A National Oceanic Atmospheric Administration (NOAA) study predicts that much of South Florida could be underwater by the year 2100.
Experts say the battered shoreline of Fort Lauderdale and widespread damage left by Hurricane Sandy is proof urban flooding is becoming more frequent, and that global warming is a reality.
"This is a very serious problem," said Dr. Richard Dodge, an oceanographic professor at Nova Southeastern University.
Dodge believes the Earth's climate is warming and changing at an alarming pace.
"That's what becomes very scary because people can't plan for it or react to it very well," said Dodge.
The NOAA study predicts sea levels could rise anywhere from 8 inches to 6 feet.
"Eight inches probably won't put homes underwater but six feet probably would," said Dodge. "It's a guessing game of how fast it's gonna happen and when it's gonna happen."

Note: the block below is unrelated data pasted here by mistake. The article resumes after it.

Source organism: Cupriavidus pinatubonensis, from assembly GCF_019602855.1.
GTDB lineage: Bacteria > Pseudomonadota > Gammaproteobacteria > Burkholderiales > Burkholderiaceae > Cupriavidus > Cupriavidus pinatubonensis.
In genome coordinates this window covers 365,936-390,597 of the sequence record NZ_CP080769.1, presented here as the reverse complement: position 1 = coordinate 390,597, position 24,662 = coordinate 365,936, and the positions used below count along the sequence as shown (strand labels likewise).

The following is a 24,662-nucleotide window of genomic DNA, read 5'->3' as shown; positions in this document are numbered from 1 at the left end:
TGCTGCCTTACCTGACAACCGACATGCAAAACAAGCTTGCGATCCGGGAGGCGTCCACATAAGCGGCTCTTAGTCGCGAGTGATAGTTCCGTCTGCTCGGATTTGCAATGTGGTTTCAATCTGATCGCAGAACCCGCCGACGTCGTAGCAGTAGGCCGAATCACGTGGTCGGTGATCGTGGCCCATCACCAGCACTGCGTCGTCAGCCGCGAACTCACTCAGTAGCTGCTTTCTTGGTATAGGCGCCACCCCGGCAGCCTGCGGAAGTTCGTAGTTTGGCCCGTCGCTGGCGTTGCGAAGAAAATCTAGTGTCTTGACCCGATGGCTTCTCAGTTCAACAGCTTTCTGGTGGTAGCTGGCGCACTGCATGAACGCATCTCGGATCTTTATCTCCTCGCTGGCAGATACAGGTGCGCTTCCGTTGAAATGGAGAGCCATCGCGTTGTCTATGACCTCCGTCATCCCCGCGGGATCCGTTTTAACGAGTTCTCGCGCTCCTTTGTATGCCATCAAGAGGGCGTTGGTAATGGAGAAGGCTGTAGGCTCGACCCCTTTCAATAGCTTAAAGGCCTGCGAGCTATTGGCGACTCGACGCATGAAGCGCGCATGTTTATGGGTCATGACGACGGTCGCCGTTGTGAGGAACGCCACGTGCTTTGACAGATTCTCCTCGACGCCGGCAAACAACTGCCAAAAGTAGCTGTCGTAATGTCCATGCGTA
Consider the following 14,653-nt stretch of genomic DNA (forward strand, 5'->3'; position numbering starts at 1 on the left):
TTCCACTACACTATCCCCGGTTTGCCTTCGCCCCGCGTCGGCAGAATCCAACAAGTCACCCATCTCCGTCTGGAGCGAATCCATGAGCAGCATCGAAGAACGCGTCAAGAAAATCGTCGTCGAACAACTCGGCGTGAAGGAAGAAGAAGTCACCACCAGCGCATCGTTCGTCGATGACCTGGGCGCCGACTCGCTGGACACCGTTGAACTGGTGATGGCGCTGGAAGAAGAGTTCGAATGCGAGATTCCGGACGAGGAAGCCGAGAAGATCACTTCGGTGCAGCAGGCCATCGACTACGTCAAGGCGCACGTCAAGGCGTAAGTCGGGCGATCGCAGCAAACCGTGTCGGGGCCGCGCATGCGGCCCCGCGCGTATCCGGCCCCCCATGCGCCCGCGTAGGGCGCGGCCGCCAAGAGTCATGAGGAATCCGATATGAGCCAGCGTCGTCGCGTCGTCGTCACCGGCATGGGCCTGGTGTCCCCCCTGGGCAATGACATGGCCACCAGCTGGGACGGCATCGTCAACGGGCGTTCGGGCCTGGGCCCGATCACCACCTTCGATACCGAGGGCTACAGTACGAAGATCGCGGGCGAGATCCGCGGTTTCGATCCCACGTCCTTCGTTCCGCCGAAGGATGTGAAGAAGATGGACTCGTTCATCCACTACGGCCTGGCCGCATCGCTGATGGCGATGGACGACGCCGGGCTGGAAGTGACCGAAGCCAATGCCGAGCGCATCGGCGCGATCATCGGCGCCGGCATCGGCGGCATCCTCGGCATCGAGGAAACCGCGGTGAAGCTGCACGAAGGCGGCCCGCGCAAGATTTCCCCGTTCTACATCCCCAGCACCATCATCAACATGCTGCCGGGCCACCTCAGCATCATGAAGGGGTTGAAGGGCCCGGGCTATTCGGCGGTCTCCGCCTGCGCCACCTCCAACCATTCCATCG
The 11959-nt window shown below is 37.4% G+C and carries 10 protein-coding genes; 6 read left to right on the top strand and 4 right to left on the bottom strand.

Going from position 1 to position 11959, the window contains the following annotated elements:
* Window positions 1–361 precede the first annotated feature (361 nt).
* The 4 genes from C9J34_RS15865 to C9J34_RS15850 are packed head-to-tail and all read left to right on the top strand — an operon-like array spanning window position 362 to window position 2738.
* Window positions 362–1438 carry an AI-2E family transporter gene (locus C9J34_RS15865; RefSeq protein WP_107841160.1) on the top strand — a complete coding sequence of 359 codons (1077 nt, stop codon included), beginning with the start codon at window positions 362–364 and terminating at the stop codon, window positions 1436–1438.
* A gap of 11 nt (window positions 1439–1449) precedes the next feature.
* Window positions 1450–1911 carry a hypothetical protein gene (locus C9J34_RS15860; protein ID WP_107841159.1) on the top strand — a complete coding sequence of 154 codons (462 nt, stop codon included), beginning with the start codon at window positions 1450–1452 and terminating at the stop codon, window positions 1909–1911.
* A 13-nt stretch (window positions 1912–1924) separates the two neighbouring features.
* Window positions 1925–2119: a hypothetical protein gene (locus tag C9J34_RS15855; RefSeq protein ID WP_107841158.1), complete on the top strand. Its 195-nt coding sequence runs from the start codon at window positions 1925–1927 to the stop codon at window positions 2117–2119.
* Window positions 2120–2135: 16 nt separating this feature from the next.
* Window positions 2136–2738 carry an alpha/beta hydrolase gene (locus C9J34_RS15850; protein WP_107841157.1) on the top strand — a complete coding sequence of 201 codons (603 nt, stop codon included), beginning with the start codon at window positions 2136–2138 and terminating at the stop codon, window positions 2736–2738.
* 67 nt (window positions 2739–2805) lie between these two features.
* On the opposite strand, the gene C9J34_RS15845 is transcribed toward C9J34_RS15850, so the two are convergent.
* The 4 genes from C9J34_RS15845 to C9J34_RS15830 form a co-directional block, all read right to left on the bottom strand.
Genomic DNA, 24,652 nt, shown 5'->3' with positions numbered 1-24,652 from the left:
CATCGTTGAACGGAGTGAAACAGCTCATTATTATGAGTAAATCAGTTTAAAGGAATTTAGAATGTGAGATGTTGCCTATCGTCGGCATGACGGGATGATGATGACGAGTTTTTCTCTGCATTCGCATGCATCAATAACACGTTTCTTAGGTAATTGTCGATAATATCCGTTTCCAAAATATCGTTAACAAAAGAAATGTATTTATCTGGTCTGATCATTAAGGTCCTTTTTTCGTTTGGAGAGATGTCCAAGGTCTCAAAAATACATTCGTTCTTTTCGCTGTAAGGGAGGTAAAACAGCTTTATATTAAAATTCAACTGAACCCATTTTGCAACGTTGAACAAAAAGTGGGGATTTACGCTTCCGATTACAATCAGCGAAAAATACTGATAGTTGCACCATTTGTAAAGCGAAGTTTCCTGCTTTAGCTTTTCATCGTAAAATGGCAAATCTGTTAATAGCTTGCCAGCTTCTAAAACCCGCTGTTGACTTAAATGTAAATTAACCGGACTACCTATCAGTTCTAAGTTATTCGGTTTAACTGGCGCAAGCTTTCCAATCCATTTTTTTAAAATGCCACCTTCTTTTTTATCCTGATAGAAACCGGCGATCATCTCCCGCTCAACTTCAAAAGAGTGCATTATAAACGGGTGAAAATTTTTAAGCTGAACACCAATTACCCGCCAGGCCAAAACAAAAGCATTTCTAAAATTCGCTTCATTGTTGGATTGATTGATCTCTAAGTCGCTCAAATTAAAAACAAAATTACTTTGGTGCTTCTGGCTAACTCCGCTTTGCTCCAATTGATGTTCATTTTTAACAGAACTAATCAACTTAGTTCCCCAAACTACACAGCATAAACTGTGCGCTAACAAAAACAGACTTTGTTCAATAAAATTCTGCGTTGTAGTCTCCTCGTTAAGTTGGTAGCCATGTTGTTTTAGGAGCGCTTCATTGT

Adding 3 feet of rising water would make Miami Beach virtually disappear, and 6 feet would permanently flood inland many comminutes like Doral and Hialeah Gardens.
"There's no way to stop it unless you build levees and dykes," said Dodge.
Dodge said rising CO2 gases are helping to heat the climate and melting ice sheets in the Antarctic, causing sea levels to rise.
The effects could also wipe out Florida's coral reefs, a $6 billion industry in the state.
"Corals are fixed on the bottom and they like light so if it's too much water, they'll be too dark, but in the short-term, it's the temperature that's the problem," said Dodge.